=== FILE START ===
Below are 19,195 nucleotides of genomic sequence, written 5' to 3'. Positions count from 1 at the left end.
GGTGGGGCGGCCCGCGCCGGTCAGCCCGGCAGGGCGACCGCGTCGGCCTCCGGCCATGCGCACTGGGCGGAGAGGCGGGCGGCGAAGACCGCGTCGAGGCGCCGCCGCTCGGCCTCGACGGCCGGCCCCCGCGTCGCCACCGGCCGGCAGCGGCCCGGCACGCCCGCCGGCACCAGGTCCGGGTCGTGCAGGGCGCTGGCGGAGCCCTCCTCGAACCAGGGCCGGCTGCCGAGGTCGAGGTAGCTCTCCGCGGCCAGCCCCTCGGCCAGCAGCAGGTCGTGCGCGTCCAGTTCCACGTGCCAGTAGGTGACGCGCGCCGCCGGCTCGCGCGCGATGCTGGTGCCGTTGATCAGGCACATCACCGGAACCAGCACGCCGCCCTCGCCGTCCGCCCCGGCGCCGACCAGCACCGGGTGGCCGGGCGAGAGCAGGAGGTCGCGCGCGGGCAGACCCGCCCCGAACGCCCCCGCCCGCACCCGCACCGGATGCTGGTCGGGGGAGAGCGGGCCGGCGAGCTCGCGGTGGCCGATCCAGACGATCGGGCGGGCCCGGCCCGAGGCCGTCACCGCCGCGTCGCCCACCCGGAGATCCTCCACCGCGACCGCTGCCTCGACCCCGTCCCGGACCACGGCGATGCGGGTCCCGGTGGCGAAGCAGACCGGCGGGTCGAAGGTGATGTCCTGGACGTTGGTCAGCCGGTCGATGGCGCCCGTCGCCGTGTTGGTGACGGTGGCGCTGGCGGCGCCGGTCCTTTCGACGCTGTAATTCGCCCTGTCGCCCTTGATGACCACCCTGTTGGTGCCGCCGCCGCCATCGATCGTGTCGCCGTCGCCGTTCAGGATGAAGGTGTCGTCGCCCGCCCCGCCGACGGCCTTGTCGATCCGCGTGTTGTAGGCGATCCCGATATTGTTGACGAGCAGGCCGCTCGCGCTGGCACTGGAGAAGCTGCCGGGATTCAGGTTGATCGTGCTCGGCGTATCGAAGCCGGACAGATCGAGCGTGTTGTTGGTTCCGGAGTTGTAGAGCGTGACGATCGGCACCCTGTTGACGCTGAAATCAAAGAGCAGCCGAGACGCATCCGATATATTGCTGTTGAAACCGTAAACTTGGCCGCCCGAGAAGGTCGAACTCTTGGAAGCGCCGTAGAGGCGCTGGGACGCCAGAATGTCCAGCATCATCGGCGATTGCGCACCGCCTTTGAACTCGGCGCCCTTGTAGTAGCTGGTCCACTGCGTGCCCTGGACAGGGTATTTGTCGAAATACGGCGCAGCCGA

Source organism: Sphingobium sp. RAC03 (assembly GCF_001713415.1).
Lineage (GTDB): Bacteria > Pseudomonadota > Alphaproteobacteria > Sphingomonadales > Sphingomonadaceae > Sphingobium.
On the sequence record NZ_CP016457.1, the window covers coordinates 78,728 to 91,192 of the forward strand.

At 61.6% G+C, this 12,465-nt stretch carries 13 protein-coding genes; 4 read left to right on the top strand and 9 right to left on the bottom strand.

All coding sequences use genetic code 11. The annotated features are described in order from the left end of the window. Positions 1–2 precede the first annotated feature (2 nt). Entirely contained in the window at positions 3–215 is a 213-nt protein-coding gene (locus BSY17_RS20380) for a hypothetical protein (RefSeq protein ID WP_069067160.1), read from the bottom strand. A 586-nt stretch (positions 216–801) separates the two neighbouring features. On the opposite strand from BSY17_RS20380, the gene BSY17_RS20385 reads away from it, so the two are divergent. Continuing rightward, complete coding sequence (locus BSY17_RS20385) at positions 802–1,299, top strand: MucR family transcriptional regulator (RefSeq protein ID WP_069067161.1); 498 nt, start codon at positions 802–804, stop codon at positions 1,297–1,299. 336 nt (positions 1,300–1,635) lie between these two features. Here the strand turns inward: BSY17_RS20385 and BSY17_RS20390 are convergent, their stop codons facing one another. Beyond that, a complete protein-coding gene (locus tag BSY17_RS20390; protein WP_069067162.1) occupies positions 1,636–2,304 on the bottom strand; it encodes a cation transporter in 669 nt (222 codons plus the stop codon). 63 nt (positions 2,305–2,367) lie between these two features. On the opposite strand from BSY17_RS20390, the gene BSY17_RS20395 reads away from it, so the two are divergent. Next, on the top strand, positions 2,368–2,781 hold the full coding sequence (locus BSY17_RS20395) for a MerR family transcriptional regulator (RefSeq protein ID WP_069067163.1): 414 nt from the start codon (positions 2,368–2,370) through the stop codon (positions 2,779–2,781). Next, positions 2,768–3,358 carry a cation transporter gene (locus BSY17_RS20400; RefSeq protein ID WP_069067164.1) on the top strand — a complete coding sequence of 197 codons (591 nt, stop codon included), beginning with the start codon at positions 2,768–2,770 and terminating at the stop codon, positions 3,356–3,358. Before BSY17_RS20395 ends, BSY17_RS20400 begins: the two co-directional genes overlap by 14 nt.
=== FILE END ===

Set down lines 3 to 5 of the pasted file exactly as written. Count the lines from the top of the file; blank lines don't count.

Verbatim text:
Source organism: Sphingobium sp. RAC03 (assembly GCF_001713415.1).
Lineage (GTDB): Bacteria > Pseudomonadota > Alphaproteobacteria > Sphingomonadales > Sphingomonadaceae > Sphingobium.
On the sequence record NZ_CP016457.1, the window covers coordinates 78,728 to 91,192 of the forward strand.